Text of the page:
• Editor's Note
 • President's Message
 • Ted and the Brown Pelican
 • NYSATSA mourns the loss of its first President
 • Public Understandings of Sexual Abuse and Sexual Abusers
 • Evidence-Based Practice with Juveniles
 • Book Review:
The Myth of Sexual Addiction
 • Book Review:
Polygraph, Sex Offenders, and the Court
 • 2012 Executive Board Election
 • 31st Annual Research and Treatment Conference
 • New ATSA Members
 • Professional Issues Committee Update
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Vol. XXIV, No. 3
Summer 2012
Book Review:
Polygraph, Sex Offenders, and the Court


 

Polygraph, Sex Offenders, and the Court
By Kenneth E. Blackstone

Emerson Books
ISBN: 0615506801
194 pages
USD $45.00

The polygraph remains a controversial subject in sex offender treatment.  Many writings discuss the advantages and disadvantages of its use in our work; a patient reader could spend hours on ATSA’s listserv reading threads and comments that alternately prescribe and condemning its use in our field.  The use of the polygraph varies from one jurisdiction to the next; and the sensitive nature of sexually violent predator laws has helped bring the polygraph into the limelight.


Kenneth E. Blackstone

In the wake of the Arizona decision (Jacobsen v. Superior Court and State of Arizona), and recent articles (Prescott 2012, Cook 2011), it is important that we, as treatment providers, researchers and policy advisors, view the polygraph through an informed and fresh lens.  Ken Blackstone’s latest work provides professionals that opportunity.  

Ken Blackstone has conducted polygraph examinations since 1979.  During this time, he has been involved in more than 23,000 polygraph examinations as an examiner, consultant, and expert witness and has independently conducted more than 15,000 examinations. He has also authored several papers and amicus briefs on related subjects (his web site is  www.blackstonepolygraph.com).

In Polygraph, Sex Offenders and the Court, Blackstone explores topics such as the historical and current state of sexual offender civil commitment. He follows this with the workings of the modern polygraph, the different types of polygraph exams, and the best conditions for each.  Blackstone takes time to discuss relevant case law and court rulings regarding the use of the polygraph.  For those involved in mandated polygraph examinations, these discussions and decisions are essential and they should be well known to us as professionals.

Blackstone consistently challenges the status quo, arguing for increased quality assurance in the field and narrowing the scope of the polygraph.  He goes to great lengths to detail the proper use and wording of relevant questions and contrasts this with the downfalls of improper use, wording and interpretations. For example, he recommends re-wording an improperly written question, “did you mean to shoot that man?” as “did you shoot that man on January 24th, 2004?” Likewise, he replaces “did you penetrate that 8 year old girl for sexual gratification?” with “did you penetrate your granddaughter’s vagina on June 3rd?”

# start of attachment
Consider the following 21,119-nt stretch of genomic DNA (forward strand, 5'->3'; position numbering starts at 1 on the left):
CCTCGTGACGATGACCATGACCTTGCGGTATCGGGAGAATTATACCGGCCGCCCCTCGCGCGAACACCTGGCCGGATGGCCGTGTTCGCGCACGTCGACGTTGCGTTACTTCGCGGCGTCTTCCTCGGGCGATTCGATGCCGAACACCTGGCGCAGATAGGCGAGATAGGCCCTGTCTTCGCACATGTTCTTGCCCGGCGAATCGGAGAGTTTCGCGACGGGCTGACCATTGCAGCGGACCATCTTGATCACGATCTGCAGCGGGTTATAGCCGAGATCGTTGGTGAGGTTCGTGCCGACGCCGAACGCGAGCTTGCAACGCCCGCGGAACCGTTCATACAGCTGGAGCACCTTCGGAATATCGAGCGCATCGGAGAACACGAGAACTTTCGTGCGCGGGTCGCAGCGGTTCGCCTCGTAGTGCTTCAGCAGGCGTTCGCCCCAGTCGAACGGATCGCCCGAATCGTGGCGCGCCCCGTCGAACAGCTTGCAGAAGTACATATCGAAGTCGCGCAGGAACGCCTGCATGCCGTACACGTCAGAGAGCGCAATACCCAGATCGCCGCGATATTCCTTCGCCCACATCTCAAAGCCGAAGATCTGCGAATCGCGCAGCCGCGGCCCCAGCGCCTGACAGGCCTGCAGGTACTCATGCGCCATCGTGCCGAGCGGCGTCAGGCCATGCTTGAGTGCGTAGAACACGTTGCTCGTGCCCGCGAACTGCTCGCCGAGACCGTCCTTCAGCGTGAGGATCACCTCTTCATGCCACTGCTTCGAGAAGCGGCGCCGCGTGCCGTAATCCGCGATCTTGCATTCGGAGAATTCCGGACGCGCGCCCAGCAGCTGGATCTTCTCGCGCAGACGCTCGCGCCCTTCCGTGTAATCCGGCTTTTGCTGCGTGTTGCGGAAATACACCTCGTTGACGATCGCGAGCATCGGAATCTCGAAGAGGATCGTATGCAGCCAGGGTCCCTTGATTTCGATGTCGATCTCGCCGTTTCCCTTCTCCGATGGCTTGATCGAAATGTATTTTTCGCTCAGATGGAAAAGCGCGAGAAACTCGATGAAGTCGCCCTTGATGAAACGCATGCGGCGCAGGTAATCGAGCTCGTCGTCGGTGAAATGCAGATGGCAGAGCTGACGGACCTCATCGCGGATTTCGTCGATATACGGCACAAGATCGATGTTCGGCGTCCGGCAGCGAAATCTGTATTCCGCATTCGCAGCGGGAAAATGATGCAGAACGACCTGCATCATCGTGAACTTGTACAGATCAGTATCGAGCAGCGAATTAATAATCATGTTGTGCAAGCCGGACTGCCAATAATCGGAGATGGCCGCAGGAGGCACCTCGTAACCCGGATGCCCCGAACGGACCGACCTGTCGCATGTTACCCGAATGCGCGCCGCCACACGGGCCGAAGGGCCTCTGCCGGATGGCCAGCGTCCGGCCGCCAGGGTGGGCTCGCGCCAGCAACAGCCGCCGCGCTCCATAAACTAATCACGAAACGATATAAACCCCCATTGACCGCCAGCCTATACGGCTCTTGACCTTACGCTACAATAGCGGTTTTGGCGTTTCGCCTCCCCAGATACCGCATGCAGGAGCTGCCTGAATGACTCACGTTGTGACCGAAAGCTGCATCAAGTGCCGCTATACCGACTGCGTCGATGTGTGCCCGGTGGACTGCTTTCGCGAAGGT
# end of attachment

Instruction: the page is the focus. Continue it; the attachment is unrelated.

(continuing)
Blackstone challenges polygraph examiners and treatment providers to better differentiate forensic tests and utility tests.  A utility test is a screening test and “in the psychophysiological detection of deception, as in any other field, the diagnostic test is always more reliable than the screening test” (p. 41).  His goal is consistency and increased validity of individual examinations as well as enhanced professional and ethical standards. 

Blackstone argues that routine practices of “fishing expeditions” and poor wording of relevant questions decrease the reliability of the polygraph and increase the likelihood of false positives, resulting in a misuse and misallocation of financial and supervision resources, wrongful probation violations, and undue stress on clients. 

The debate over the position of the polygraph in sex offender treatment and management will likely continue for years. Polygraph, Sex Offenders, and the Court conversely offers a foundation of knowledge and understanding for those of us in the trenches that may, or may not, have a say in whether polygraphs are utilized in our jurisdictions and practices.

References

Arizona Supreme Court (Jacobsen v. Superior Court and State of Arizona, Supreme Ct. No. CV-10-0309-PR

Blackstone, K. (2011). Polygraph, sex offenders, and the court: What professionals should know about polygraph...and a lot more. Concord, MA: Emerson Books.

Cook, R.D. (2011, Autumn).  The Sexual History Polygraph Examination: Is it time for change? ATSA Forum, 23, 4.

Prescott, D.S. (2012, Spring). What Do Young People Learn from Coercion? Polygraph Examinations with Youth Who have Sexually Abused. ATSA Forum, 24.

 

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